My work consists of disparate sculptural elements, making reference to human and animal bodies and exploring ideas around anthropomorphism. This could be a large, arching, twisted torso, skin gathered and pulled tight, the figure appearing frozen in mid-movement. Or a bright terra cotta fox, caught in a graceful slump, with intricately carved lines bringing it a sense of calm and fluidity.
My use of clay and ceramics is key. The tactility and substantiality of the material creates an intimacy, reflecting the closeness I develop with each piece during the making process. There is an immediacy to working with clay; my ideas can be instantly impressed on the material. My inclusion of other media, such as wax or metal, undermines the preciousness usually associated with ceramics, subverting the expectations of the viewer.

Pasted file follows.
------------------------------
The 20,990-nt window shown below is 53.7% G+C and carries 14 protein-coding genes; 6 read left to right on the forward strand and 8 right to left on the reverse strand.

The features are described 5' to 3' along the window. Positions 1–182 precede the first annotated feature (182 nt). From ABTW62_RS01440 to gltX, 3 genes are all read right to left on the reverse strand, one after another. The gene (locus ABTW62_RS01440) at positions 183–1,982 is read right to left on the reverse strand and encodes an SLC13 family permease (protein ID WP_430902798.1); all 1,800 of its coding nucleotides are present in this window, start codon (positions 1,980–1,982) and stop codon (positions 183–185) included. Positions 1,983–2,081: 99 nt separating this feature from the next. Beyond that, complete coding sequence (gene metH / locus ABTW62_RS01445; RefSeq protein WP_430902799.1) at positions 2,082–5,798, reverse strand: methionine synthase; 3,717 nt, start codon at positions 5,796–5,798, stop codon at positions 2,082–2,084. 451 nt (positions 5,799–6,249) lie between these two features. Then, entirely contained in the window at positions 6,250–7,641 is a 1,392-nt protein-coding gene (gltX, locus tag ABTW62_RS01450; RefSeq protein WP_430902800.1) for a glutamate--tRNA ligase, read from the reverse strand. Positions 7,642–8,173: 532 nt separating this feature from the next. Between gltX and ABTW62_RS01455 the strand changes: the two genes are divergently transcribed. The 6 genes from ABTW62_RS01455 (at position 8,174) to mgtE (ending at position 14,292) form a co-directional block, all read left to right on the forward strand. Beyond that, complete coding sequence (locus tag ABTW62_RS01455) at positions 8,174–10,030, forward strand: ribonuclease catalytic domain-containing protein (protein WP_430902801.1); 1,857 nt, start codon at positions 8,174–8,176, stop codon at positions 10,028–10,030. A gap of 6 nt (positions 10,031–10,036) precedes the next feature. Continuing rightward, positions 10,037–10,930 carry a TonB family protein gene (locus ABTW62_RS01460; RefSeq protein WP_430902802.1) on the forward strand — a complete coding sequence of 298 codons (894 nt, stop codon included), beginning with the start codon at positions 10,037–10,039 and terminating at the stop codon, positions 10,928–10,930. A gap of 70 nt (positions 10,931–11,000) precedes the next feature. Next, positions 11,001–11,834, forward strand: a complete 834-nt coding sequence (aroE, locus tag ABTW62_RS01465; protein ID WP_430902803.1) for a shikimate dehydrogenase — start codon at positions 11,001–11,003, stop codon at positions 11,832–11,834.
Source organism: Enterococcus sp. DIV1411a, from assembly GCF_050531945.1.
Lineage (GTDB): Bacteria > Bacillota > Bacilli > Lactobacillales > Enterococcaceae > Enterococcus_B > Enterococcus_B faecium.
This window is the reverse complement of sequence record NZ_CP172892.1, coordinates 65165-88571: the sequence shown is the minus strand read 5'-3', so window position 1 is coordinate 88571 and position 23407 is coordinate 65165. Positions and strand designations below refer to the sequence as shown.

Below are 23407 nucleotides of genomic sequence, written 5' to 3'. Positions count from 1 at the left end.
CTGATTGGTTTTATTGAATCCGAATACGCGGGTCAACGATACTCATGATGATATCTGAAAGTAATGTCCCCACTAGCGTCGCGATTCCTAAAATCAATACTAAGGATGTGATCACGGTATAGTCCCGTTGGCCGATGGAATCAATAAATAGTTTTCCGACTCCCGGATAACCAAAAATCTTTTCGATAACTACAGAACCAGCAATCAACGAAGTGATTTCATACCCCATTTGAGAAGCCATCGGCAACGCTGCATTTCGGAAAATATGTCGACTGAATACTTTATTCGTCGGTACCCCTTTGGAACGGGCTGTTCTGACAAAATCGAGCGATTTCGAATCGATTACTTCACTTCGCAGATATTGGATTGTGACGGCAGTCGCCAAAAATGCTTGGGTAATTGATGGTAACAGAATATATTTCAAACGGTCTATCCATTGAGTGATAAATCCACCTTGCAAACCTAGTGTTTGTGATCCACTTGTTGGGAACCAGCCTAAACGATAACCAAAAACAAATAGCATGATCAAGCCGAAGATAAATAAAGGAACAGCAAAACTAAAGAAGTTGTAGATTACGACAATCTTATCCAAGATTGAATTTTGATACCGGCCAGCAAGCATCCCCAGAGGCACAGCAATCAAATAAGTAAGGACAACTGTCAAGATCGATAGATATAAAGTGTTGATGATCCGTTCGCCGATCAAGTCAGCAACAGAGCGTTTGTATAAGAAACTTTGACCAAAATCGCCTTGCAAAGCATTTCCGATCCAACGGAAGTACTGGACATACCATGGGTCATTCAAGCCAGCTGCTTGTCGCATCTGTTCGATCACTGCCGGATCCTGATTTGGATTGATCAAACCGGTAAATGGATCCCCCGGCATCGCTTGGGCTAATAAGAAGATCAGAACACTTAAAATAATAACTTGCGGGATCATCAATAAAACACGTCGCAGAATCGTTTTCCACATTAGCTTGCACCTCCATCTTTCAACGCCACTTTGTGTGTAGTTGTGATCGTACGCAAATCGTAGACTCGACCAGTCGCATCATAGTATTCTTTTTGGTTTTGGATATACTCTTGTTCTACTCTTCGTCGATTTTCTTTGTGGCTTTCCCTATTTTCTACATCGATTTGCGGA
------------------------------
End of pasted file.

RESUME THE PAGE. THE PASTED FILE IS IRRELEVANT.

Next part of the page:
I aim to convey a sense of vulnerability and uncertainty through the forms. The partial figures play with presence and absence, alluding to what is missing, producing bodies that are both beautiful objects and unnerving new forms. Wax feet with their curled toes are intended to unsettle the viewer and bring a jarring undercurrent to the work. They are both alluring and slightly repellent. Usually hidden from view, they are laid out strangely, seemingly independent of any whole body.
Delicate textural details make up each individual sculpture, with each piece then coming together to form one spatial narrative.